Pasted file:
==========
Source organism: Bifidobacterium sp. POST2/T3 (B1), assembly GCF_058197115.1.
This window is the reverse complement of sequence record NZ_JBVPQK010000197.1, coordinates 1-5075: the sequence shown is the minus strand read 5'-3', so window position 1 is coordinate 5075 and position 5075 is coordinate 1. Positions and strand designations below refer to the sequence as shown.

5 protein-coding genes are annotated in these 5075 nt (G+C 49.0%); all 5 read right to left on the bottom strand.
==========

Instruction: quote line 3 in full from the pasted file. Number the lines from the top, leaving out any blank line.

5 protein-coding genes are annotated in these 5075 nt (G+C 49.0%); all 5 read right to left on the bottom strand.